A very wet spring and a dry summer have resulted in a delay of the planting season and a lower yield of the potatoes. Nick Gordiichuk, Vice-President of the Ukrainian Potato Growers Association and Managing Director of Agrico Ukraine, states that it’s been rough, dealing with these weather conditions ahead of the Ukrainian potato season:
“We had very wet spring this year, which means that planting of potatoes was delayed by two or even three weeks in some areas in Ukraine. On top of that, we had a very dry June and partially dry July, which didn’t contribute to both the yield and quality. Farmers had lots of problems with weeds, usage of herbicide. In August, we had a few weeks where the temperature hit 30-35 degrees Celsius, and these temperatures stayed for a week or so.”
Despite these challenges with the weather, Gordiichuk feels that it can still be a positive season for certain regions in Ukraine. “The season has been good for farmers in Western Ukraine, Lviv, Ternopil, Volyn, where farmers get regular precipitation during the growing period. Some varieties performed really well with yields up to 45-50 tons per hectare without the use of irrigation. Keep in mind that only 10 to 12 per cent of the area under potatoes is irrigated.”
Naturally, the war with Russia has left its mark on the Ukrainian potato season as well. Gordiichuk emphasizes that the war has caused Ukrainians to flee the country, automatically decreasing the potential of the domestic consumer market: “The war in Ukraine has influenced farmers in every possible way it could. First, there’s the market, Over six million people have left Ukraine, mainly women and children, which simply means that the consumers market in Ukraine has decreased. This in turn has also resulted in lower consumption of crisps and chips, while processors are decreasing their orders from growers.”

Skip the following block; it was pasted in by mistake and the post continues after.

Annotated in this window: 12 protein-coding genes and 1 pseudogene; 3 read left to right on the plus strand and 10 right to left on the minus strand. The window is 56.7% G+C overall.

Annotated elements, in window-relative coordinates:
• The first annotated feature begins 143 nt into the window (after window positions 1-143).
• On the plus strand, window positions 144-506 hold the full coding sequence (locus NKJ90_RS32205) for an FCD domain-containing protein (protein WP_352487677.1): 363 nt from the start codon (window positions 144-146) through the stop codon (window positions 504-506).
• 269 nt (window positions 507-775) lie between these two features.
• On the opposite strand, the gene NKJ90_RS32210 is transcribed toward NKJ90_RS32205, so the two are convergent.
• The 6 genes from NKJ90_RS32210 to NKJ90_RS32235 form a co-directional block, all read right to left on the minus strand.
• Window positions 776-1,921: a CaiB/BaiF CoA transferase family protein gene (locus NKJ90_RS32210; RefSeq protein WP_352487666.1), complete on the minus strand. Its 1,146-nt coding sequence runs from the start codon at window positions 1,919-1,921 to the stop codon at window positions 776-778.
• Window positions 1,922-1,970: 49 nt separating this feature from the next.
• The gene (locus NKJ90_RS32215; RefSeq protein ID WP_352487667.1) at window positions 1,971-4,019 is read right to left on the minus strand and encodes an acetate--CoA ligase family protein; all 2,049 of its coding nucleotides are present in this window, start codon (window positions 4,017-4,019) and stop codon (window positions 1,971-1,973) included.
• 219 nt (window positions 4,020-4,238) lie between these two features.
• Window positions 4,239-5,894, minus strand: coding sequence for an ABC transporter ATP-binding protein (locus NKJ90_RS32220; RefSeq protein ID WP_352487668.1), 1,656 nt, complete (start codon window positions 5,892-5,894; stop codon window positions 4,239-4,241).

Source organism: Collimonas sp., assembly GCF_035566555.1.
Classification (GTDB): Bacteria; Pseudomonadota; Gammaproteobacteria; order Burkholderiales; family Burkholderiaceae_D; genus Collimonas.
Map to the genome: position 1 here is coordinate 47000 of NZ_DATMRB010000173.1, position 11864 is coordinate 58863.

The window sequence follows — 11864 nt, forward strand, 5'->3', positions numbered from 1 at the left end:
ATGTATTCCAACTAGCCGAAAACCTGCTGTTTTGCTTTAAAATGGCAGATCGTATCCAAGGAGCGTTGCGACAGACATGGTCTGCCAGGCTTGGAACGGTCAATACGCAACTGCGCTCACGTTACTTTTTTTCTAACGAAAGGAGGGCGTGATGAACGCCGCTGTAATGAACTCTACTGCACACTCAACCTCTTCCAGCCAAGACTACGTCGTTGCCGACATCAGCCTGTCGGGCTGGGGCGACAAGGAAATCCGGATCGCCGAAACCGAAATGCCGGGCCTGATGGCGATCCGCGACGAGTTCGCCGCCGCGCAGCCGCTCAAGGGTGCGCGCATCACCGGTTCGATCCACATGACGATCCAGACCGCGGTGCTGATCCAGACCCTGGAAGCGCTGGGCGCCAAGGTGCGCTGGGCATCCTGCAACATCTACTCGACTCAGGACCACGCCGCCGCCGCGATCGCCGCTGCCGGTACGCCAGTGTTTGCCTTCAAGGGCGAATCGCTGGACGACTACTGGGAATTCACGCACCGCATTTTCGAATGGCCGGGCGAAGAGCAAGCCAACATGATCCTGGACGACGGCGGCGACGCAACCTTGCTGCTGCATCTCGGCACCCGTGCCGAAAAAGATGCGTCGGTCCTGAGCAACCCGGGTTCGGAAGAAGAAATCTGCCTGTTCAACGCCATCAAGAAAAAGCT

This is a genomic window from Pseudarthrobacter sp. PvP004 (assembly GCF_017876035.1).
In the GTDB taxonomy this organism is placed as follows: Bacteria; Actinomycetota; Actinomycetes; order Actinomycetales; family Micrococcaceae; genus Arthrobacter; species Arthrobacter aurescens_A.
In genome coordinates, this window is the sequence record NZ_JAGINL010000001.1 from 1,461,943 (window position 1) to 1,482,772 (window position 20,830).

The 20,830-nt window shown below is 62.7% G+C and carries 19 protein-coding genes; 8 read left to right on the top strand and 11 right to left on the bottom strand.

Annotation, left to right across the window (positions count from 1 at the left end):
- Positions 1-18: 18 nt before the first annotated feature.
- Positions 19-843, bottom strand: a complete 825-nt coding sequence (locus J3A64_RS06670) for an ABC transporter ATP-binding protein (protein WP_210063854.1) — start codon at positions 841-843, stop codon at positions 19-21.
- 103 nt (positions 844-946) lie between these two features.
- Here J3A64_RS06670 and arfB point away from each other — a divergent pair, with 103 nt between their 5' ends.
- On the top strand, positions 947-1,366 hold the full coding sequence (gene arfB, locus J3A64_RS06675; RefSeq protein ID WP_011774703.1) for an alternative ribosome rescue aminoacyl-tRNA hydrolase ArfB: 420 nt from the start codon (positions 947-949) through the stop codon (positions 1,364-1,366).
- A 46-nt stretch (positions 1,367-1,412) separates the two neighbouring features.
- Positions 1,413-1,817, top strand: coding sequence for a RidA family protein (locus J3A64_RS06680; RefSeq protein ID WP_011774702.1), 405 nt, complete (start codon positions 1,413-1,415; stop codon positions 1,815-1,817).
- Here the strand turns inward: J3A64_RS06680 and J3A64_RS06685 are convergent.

Gordiichuk also acknowledges that input costs have increased, while some farmers are still de-mining their potato fields. “When looking at growing and farming potatoes, the logistics of the operations have become very expensive. The same goes for all the input supplies, such as fertiliser, crop protection chemicals and seeds, all of these have had their prices increase, on average by 40 per cent compared to the previous season. Of course, many farms in de-occupied territories have problems with cleaning their fields from mines and rocket fragments.”
“However, the areas under potatoes did not decrease. Farmers continue to grow potatoes in the same area, because they have the machines and people who are involved in potato production. In villages, the potato is a ‘social crop’, as it provides work to many people in the rural area. The potato yield will be higher this season compared to last season, which will definitely will impact the price in negative way.”
The Moldovan market has been important for potato export ever since the war started. Gordiichuk is not sure if Moldova is acting as a hub to export the Ukrainian potatoes to other markets: “After the Russian invasion, the main export market for Ukrainian potatoes has been Moldova. Some people speculate that maybe potatoes go to the EU via Moldova, but there is no proof of this. Even this season, exporters are already started exporting potatoes from Ukraine to Moldova, with the price starting at 160-170 Euro per ton. But the market is very volatile when it comes to prices.”
Prices for potatoes are low at the moment and they could go even lower, Gordiichuk explains. “We do see a trend for the potato prices. The price started at 1.20 Euro per kg of early potatoes in June and slipped down to 0.16 Euro/kg off the farm. At the same time we see deficit of quality potatoes. That’s why supermarkets are offering a better price for good quality potatoes on the level 0.18-0.20 Euro per kg. Because we see that there will be excess potatoes on the market during Sept- October, with no option to export. This could mean that the prices might even go lower. The prices might increase in January or February of 2024, but this is uncertain,” he concludes.